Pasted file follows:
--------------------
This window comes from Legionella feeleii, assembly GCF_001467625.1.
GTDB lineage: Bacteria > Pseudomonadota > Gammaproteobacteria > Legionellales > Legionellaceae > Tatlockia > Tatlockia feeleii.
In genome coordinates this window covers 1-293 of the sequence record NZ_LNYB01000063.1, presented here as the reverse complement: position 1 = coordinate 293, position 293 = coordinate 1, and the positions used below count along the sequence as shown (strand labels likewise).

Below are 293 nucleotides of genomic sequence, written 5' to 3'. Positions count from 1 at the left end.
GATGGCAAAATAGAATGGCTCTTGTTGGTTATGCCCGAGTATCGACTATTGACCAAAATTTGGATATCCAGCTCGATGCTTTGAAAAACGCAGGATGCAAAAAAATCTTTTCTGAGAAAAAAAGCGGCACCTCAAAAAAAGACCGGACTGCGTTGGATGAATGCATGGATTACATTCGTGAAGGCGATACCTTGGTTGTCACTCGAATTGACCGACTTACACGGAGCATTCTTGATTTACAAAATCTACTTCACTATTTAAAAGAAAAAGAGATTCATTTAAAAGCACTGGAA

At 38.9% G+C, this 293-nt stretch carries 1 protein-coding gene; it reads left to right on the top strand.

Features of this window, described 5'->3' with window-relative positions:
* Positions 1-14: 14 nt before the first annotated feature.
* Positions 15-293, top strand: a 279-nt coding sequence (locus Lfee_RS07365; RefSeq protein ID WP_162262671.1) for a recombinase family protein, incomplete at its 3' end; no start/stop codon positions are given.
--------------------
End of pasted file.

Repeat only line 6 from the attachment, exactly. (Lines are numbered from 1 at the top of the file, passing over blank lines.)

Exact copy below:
At 38.9% G+C, this 293-nt stretch carries 1 protein-coding gene; it reads left to right on the top strand.